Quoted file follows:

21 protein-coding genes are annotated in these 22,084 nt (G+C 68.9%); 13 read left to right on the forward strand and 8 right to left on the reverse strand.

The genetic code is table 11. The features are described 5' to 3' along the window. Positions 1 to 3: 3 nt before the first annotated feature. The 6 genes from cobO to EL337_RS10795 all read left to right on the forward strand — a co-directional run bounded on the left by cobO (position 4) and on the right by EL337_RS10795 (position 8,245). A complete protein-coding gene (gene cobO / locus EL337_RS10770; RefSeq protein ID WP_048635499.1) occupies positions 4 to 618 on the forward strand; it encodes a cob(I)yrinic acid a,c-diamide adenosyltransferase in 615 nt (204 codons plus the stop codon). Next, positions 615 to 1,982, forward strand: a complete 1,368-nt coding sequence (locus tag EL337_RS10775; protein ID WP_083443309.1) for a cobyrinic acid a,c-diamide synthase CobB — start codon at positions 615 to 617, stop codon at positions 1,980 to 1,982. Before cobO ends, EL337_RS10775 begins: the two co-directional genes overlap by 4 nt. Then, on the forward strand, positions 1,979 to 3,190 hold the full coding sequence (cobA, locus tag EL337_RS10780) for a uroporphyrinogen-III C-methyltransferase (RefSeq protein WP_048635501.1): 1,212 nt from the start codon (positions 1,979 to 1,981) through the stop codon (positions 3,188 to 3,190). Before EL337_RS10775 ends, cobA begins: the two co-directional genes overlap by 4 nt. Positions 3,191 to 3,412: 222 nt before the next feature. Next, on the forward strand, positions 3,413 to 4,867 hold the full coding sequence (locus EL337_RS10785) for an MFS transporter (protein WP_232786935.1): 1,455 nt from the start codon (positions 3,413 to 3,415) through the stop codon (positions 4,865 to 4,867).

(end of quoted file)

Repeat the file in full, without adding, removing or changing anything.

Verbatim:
21 protein-coding genes are annotated in these 22,084 nt (G+C 68.9%); 13 read left to right on the forward strand and 8 right to left on the reverse strand.

The genetic code is table 11. The features are described 5' to 3' along the window. Positions 1 to 3: 3 nt before the first annotated feature. The 6 genes from cobO to EL337_RS10795 all read left to right on the forward strand — a co-directional run bounded on the left by cobO (position 4) and on the right by EL337_RS10795 (position 8,245). A complete protein-coding gene (gene cobO / locus EL337_RS10770; RefSeq protein ID WP_048635499.1) occupies positions 4 to 618 on the forward strand; it encodes a cob(I)yrinic acid a,c-diamide adenosyltransferase in 615 nt (204 codons plus the stop codon). Next, positions 615 to 1,982, forward strand: a complete 1,368-nt coding sequence (locus tag EL337_RS10775; protein ID WP_083443309.1) for a cobyrinic acid a,c-diamide synthase CobB — start codon at positions 615 to 617, stop codon at positions 1,980 to 1,982. Before cobO ends, EL337_RS10775 begins: the two co-directional genes overlap by 4 nt. Then, on the forward strand, positions 1,979 to 3,190 hold the full coding sequence (cobA, locus tag EL337_RS10780) for a uroporphyrinogen-III C-methyltransferase (RefSeq protein WP_048635501.1): 1,212 nt from the start codon (positions 1,979 to 1,981) through the stop codon (positions 3,188 to 3,190). Before EL337_RS10775 ends, cobA begins: the two co-directional genes overlap by 4 nt. Positions 3,191 to 3,412: 222 nt before the next feature. Next, on the forward strand, positions 3,413 to 4,867 hold the full coding sequence (locus EL337_RS10785) for an MFS transporter (protein WP_232786935.1): 1,455 nt from the start codon (positions 3,413 to 3,415) through the stop codon (positions 4,865 to 4,867).